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|'''620'''
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|}
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</div>
 
= Bibliography =
 
= Bibliography =
 
Central Intelligence Agency. "The World Factbook: El Salvador." 27 October 2010. Web. 30 October 2010. [https://www.cia.gov/library/publications/the-world-factbook/geos/es.html https://www.cia.gov/library/publications/the-world-factbook/geos/es.html].
 
Central Intelligence Agency. "The World Factbook: El Salvador." 27 October 2010. Web. 30 October 2010. [https://www.cia.gov/library/publications/the-world-factbook/geos/es.html https://www.cia.gov/library/publications/the-world-factbook/geos/es.html].

Revision as of 07:24, 28 April 2014

Contents

El Salvador. World Factbook, 2005

Introduction

El Salvador is located in Central America, bordering the Pacific Ocean between Guatemala and Honduras. It lies on the Gulf of Fonseca, as do Honduras and Nicaragua further south. The capital city of San Salvador is the largest city of the republic.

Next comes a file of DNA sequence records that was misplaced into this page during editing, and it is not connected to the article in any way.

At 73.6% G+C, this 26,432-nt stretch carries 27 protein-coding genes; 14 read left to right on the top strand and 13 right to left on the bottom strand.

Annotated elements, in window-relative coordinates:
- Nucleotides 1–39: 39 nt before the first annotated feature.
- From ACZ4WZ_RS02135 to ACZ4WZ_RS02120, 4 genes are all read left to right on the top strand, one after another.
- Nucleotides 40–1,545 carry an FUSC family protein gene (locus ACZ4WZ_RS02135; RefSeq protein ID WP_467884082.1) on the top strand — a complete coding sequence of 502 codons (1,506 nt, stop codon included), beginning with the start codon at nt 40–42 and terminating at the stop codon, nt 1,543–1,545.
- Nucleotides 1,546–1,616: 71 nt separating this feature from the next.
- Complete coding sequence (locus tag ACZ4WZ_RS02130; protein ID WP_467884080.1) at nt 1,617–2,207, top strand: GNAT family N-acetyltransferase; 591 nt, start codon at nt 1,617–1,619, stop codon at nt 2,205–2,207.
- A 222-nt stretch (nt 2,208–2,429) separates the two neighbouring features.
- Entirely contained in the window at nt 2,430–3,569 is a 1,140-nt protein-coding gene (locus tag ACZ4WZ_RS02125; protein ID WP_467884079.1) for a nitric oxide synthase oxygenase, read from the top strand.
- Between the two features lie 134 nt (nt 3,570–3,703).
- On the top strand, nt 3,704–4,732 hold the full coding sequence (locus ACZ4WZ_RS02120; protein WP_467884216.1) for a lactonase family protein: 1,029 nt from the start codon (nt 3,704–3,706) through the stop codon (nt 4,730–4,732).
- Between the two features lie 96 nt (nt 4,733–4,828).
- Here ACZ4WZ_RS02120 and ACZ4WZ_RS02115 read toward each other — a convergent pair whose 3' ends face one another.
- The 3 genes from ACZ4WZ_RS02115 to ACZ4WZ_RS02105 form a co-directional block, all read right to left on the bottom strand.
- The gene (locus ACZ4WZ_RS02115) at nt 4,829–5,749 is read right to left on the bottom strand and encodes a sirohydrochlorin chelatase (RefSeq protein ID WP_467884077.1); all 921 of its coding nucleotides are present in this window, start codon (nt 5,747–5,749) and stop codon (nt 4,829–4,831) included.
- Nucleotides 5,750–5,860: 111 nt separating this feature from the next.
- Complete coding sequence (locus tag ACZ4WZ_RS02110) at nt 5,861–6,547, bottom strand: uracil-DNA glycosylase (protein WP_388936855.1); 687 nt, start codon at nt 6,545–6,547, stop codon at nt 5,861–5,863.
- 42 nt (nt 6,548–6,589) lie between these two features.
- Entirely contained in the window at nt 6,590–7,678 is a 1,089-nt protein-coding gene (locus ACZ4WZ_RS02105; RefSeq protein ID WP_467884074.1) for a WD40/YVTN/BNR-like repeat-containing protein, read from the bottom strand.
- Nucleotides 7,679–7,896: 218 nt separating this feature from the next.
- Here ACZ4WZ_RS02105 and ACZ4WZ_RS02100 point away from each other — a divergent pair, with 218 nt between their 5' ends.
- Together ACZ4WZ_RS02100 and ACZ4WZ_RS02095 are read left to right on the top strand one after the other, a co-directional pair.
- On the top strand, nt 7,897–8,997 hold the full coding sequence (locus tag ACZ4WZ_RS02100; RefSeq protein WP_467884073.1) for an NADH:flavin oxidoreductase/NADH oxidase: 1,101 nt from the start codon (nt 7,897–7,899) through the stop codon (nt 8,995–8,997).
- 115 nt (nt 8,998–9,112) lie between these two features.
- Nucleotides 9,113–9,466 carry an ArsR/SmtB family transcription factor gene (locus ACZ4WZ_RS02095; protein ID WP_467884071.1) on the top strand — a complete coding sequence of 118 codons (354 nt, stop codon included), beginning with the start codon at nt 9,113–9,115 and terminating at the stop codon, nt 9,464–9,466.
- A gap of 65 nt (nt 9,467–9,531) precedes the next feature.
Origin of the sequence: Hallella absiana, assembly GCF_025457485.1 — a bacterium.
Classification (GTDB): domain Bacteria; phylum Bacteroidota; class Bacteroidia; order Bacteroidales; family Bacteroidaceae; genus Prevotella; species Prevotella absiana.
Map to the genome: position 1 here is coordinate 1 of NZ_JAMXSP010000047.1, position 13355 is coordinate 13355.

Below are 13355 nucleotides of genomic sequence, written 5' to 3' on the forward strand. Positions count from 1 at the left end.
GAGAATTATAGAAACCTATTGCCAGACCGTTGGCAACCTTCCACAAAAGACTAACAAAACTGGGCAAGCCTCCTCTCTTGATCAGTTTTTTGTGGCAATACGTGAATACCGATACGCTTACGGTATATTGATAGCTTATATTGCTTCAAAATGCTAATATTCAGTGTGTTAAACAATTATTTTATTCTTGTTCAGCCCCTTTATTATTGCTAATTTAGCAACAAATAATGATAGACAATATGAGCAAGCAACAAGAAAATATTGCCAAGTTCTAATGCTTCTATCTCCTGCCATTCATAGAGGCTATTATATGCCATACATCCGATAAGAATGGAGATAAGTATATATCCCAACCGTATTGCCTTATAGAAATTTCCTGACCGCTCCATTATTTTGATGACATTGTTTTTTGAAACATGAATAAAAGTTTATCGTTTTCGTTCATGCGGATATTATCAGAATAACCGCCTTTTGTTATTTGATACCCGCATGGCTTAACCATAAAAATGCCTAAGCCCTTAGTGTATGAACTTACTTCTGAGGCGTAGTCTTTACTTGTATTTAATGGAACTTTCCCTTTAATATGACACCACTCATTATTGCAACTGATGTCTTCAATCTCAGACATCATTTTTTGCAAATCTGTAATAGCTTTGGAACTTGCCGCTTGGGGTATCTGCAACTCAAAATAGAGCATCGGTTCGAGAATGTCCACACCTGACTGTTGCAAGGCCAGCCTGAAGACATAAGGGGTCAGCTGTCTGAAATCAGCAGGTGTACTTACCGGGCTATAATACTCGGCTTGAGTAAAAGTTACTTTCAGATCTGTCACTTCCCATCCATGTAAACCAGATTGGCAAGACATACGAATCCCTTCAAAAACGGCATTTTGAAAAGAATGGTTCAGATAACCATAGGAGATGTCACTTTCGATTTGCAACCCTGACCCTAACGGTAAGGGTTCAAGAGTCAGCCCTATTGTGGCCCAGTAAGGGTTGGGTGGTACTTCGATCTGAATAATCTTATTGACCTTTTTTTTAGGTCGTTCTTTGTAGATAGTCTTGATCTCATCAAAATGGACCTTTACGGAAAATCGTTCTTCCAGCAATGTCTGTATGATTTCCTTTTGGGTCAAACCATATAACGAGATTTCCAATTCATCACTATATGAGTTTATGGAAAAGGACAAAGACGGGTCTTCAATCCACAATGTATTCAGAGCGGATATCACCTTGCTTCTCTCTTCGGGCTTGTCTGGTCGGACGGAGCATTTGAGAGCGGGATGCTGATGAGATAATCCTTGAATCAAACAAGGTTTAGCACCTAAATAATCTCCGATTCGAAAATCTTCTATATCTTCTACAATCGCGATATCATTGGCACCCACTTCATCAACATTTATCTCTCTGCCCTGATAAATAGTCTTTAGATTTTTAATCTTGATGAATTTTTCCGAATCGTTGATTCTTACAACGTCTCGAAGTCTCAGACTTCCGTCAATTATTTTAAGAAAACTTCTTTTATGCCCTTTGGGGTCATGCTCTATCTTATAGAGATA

El Salvador is the smallest and also the most densely populated country in Central America. The total area of El Salvador is 21,040 km2 (8,124 square miles) and in July 2010 the population was estimated to be 6,052,064. The population is 85% Mestizo, 12% White/Caucasian, and 1% Amerindian (Pipil, Lenca).

According to a survey in 2008, 52.6% of El Salvador's residents are Roman Catholic and 27.9% are Protestant.

1990 Article

Three Mennonite groups were active in El Salvador in 1986: the Iglesia Evangélica Menonita (Beachy Amish), the Iglesia Menonita de El Salvador (Metapán), and Mennonite Central Committee (MCC). The Iglesia Evangélica Menonita was begun in 1968 following six years of social service work in cooperation with the government. Seventy-five members meet in six locations in central and western El Salvador. In addition, the churches supported a variety of social service projects including an orphanage, day schools, and refugee programs. The Iglesia Menonita del El Salvador (Metapán) is related to the Iglesia Evangélica Menonita of Honduras (Honduran Mennonite Church) begun by Eastern Mennonite Board of Missions and Charities workers. The congregation in Metapán began when Salvadorans living in Honduras were repatriated after the 1969 war between the two countries. The church has grown from a few members to more than 100 and erected a building in 1982. Now it is planting churches in nearby communities.